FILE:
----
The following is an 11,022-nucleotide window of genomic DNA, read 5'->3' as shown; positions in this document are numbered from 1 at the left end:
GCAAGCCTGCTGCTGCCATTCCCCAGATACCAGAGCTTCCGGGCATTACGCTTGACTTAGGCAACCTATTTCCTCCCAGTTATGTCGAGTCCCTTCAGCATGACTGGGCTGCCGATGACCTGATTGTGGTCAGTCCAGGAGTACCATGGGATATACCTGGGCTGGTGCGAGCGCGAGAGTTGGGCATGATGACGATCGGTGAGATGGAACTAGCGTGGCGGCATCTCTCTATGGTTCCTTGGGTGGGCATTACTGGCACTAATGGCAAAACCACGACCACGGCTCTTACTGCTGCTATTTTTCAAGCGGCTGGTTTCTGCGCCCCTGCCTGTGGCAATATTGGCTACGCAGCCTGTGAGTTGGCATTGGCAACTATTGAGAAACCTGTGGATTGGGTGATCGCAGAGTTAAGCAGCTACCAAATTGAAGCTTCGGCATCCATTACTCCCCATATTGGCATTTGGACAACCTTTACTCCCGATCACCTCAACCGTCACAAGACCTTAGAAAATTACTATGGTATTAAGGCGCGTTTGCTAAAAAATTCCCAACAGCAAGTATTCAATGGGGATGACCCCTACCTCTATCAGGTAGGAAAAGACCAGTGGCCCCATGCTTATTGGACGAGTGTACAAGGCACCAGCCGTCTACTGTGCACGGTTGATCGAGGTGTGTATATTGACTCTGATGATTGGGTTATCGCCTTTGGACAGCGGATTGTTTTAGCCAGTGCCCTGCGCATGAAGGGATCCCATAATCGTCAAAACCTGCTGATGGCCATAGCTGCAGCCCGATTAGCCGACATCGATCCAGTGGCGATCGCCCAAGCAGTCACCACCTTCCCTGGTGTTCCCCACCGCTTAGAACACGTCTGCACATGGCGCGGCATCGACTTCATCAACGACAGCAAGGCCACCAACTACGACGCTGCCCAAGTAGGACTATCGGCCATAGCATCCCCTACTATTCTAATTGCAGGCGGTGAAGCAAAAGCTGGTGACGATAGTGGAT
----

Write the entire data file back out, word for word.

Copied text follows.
The following is an 11,022-nucleotide window of genomic DNA, read 5'->3' as shown; positions in this document are numbered from 1 at the left end:
GCAAGCCTGCTGCTGCCATTCCCCAGATACCAGAGCTTCCGGGCATTACGCTTGACTTAGGCAACCTATTTCCTCCCAGTTATGTCGAGTCCCTTCAGCATGACTGGGCTGCCGATGACCTGATTGTGGTCAGTCCAGGAGTACCATGGGATATACCTGGGCTGGTGCGAGCGCGAGAGTTGGGCATGATGACGATCGGTGAGATGGAACTAGCGTGGCGGCATCTCTCTATGGTTCCTTGGGTGGGCATTACTGGCACTAATGGCAAAACCACGACCACGGCTCTTACTGCTGCTATTTTTCAAGCGGCTGGTTTCTGCGCCCCTGCCTGTGGCAATATTGGCTACGCAGCCTGTGAGTTGGCATTGGCAACTATTGAGAAACCTGTGGATTGGGTGATCGCAGAGTTAAGCAGCTACCAAATTGAAGCTTCGGCATCCATTACTCCCCATATTGGCATTTGGACAACCTTTACTCCCGATCACCTCAACCGTCACAAGACCTTAGAAAATTACTATGGTATTAAGGCGCGTTTGCTAAAAAATTCCCAACAGCAAGTATTCAATGGGGATGACCCCTACCTCTATCAGGTAGGAAAAGACCAGTGGCCCCATGCTTATTGGACGAGTGTACAAGGCACCAGCCGTCTACTGTGCACGGTTGATCGAGGTGTGTATATTGACTCTGATGATTGGGTTATCGCCTTTGGACAGCGGATTGTTTTAGCCAGTGCCCTGCGCATGAAGGGATCCCATAATCGTCAAAACCTGCTGATGGCCATAGCTGCAGCCCGATTAGCCGACATCGATCCAGTGGCGATCGCCCAAGCAGTCACCACCTTCCCTGGTGTTCCCCACCGCTTAGAACACGTCTGCACATGGCGCGGCATCGACTTCATCAACGACAGCAAGGCCACCAACTACGACGCTGCCCAAGTAGGACTATCGGCCATAGCATCCCCTACTATTCTAATTGCAGGCGGTGAAGCAAAAGCTGGTGACGATAGTGGAT